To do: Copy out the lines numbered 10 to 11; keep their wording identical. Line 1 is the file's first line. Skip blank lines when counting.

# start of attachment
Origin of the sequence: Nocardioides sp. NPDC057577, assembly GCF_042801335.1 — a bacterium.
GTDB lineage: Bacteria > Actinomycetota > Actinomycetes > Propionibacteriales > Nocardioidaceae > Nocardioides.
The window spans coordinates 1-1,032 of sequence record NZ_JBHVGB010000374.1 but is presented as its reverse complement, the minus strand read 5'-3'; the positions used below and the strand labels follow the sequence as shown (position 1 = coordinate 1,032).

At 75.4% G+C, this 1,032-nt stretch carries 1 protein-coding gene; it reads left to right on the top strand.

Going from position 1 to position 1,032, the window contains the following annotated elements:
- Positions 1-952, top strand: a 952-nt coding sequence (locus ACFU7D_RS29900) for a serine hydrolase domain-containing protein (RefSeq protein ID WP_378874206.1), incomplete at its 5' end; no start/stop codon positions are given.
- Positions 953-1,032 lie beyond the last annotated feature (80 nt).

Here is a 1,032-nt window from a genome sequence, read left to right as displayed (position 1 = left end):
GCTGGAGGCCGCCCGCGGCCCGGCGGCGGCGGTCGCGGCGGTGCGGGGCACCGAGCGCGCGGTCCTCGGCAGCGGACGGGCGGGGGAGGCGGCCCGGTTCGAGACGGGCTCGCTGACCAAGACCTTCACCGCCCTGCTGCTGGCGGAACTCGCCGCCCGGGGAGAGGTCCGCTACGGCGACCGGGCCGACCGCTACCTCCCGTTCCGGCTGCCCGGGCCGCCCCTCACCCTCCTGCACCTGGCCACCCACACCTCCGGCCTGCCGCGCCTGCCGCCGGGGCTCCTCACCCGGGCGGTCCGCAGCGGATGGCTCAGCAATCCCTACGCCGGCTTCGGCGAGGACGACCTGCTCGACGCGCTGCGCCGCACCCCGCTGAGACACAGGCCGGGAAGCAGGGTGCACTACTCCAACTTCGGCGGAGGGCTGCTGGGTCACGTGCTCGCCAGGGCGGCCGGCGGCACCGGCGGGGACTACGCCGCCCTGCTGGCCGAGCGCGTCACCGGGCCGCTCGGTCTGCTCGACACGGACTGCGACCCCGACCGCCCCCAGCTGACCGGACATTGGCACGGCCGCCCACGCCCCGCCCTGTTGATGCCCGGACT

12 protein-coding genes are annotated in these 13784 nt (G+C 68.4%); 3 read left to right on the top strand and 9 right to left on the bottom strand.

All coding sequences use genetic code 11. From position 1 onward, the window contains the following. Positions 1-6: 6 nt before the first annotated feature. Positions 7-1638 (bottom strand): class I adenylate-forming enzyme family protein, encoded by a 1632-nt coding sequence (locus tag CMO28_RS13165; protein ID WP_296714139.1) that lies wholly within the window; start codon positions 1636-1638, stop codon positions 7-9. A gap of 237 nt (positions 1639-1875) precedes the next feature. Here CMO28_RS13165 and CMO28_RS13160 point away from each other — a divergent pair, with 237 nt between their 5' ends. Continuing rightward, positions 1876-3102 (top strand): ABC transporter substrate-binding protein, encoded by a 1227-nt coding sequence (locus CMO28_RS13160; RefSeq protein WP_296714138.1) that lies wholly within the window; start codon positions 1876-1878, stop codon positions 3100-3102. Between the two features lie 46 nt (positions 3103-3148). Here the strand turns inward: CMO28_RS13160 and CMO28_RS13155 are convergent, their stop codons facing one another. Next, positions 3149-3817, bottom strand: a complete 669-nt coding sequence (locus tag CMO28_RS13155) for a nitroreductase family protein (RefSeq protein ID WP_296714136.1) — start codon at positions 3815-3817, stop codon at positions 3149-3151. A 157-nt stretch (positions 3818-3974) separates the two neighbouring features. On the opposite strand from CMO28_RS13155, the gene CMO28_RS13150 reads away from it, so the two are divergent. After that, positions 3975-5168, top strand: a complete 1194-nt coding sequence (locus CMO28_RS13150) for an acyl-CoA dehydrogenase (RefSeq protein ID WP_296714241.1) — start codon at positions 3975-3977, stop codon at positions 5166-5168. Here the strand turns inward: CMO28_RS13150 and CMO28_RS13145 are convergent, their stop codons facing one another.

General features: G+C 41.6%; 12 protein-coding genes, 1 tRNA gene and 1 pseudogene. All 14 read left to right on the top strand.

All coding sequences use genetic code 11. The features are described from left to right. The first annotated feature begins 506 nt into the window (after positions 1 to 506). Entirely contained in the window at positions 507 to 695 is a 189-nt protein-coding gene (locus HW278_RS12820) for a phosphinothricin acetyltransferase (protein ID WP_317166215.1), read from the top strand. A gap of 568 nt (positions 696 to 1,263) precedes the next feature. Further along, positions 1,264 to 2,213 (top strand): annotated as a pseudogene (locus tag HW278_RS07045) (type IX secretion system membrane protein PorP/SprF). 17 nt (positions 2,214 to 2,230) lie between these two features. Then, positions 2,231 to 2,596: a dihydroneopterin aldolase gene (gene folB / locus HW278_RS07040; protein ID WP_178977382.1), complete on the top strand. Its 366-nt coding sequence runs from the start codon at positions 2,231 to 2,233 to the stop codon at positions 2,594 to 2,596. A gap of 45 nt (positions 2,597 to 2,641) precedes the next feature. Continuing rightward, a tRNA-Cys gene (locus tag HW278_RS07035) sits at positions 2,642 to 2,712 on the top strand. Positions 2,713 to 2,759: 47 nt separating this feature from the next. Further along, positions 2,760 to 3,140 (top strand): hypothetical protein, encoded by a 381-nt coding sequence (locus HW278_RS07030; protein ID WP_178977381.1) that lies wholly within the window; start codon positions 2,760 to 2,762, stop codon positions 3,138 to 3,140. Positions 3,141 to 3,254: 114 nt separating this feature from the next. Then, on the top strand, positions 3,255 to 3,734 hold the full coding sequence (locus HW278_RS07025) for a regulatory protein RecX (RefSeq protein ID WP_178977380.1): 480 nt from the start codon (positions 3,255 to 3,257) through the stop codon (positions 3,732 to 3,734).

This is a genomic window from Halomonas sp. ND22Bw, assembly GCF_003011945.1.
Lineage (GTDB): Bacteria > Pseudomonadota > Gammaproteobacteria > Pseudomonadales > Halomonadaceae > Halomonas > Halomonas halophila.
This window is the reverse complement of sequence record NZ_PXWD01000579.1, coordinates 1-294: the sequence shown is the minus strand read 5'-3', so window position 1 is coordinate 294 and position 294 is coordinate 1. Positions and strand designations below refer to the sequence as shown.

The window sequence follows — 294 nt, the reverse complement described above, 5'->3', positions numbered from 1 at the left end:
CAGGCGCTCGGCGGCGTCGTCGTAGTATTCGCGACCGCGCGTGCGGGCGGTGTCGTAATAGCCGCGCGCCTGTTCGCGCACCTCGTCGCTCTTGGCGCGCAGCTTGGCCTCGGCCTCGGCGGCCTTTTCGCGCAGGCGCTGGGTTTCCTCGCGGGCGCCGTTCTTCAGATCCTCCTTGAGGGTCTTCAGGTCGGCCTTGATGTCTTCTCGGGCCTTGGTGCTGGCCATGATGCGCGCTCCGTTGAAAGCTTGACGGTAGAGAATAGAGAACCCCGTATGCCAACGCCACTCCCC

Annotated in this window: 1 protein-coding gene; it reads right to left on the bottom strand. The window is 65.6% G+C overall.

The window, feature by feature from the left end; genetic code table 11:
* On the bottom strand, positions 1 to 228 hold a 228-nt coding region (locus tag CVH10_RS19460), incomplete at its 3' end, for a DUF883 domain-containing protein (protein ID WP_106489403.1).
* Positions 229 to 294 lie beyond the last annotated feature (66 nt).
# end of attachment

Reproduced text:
12 protein-coding genes are annotated in these 13784 nt (G+C 68.4%); 3 read left to right on the top strand and 9 right to left on the bottom strand.

All coding sequences use genetic code 11. From position 1 onward, the window contains the following. Positions 1-6: 6 nt before the first annotated feature. Positions 7-1638 (bottom strand): class I adenylate-forming enzyme family protein, encoded by a 1632-nt coding sequence (locus tag CMO28_RS13165; protein ID WP_296714139.1) that lies wholly within the window; start codon positions 1636-1638, stop codon positions 7-9. A gap of 237 nt (positions 1639-1875) precedes the next feature. Here CMO28_RS13165 and CMO28_RS13160 point away from each other — a divergent pair, with 237 nt between their 5' ends. Continuing rightward, positions 1876-3102 (top strand): ABC transporter substrate-binding protein, encoded by a 1227-nt coding sequence (locus CMO28_RS13160; RefSeq protein WP_296714138.1) that lies wholly within the window; start codon positions 1876-1878, stop codon positions 3100-3102. Between the two features lie 46 nt (positions 3103-3148). Here the strand turns inward: CMO28_RS13160 and CMO28_RS13155 are convergent, their stop codons facing one another. Next, positions 3149-3817, bottom strand: a complete 669-nt coding sequence (locus tag CMO28_RS13155) for a nitroreductase family protein (RefSeq protein ID WP_296714136.1) — start codon at positions 3815-3817, stop codon at positions 3149-3151. A 157-nt stretch (positions 3818-3974) separates the two neighbouring features. On the opposite strand from CMO28_RS13155, the gene CMO28_RS13150 reads away from it, so the two are divergent. After that, positions 3975-5168, top strand: a complete 1194-nt coding sequence (locus CMO28_RS13150) for an acyl-CoA dehydrogenase (RefSeq protein ID WP_296714241.1) — start codon at positions 3975-3977, stop codon at positions 5166-5168. Here the strand turns inward: CMO28_RS13150 and CMO28_RS13145 are convergent, their stop codons facing one another.